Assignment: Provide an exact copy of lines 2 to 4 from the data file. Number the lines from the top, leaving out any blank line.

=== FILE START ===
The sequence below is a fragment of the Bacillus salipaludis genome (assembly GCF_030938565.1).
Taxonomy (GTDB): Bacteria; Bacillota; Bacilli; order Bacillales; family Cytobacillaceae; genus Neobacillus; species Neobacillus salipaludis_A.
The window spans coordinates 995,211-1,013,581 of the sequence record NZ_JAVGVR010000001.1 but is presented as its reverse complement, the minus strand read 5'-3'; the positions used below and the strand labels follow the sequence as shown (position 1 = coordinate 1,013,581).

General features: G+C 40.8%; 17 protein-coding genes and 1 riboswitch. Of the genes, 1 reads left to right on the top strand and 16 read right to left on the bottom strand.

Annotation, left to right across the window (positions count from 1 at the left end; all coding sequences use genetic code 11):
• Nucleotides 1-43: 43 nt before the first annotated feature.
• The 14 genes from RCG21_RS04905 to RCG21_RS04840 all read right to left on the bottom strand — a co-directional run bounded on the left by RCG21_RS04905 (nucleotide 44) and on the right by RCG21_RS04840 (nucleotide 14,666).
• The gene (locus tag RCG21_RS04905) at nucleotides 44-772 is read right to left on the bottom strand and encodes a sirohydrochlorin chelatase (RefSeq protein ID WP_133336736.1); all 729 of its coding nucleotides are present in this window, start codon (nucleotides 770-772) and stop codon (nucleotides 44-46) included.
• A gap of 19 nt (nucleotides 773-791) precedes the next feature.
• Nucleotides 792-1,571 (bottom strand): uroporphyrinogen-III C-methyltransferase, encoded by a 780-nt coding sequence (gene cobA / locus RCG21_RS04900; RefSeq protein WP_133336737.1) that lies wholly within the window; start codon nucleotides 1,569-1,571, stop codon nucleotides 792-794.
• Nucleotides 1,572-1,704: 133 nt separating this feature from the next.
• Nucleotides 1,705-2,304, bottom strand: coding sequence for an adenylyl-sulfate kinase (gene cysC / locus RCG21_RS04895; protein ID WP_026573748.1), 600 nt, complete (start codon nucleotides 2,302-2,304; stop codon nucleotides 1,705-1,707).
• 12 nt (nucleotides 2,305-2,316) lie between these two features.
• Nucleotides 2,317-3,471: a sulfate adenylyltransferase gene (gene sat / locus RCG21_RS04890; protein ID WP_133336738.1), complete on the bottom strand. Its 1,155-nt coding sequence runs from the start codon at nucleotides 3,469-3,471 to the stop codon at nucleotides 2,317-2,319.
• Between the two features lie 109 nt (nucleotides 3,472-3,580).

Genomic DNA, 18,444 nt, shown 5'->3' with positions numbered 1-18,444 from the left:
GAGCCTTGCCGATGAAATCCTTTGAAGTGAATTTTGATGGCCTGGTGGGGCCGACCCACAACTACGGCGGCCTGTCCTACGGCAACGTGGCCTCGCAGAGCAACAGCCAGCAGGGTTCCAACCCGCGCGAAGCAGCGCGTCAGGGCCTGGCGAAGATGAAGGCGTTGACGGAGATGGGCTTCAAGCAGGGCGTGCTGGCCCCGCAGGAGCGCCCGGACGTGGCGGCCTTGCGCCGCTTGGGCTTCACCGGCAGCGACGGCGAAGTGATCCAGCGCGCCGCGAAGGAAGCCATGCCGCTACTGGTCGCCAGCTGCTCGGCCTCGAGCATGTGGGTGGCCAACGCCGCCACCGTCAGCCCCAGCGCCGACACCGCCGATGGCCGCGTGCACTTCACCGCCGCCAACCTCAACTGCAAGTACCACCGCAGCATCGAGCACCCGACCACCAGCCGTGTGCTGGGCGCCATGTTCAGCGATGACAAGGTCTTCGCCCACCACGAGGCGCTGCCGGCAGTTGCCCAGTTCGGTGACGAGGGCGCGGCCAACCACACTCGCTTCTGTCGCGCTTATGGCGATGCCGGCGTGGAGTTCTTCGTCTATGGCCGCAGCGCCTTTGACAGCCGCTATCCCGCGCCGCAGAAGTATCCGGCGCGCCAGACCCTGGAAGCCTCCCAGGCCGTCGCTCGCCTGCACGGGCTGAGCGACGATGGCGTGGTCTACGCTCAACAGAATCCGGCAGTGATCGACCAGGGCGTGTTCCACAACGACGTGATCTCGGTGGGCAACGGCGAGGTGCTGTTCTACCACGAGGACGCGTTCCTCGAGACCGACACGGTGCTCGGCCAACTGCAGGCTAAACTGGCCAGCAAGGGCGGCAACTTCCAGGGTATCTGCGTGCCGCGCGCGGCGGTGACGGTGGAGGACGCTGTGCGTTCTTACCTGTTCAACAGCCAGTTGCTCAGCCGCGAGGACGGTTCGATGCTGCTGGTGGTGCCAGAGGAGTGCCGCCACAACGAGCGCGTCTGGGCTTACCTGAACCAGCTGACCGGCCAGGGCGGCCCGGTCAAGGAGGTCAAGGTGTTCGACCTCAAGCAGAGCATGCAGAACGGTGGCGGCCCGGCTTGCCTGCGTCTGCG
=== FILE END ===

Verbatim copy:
Taxonomy (GTDB): Bacteria; Bacillota; Bacilli; order Bacillales; family Cytobacillaceae; genus Neobacillus; species Neobacillus salipaludis_A.
The window spans coordinates 995,211-1,013,581 of the sequence record NZ_JAVGVR010000001.1 but is presented as its reverse complement, the minus strand read 5'-3'; the positions used below and the strand labels follow the sequence as shown (position 1 = coordinate 1,013,581).

General features: G+C 40.8%; 17 protein-coding genes and 1 riboswitch. Of the genes, 1 reads left to right on the top strand and 16 read right to left on the bottom strand.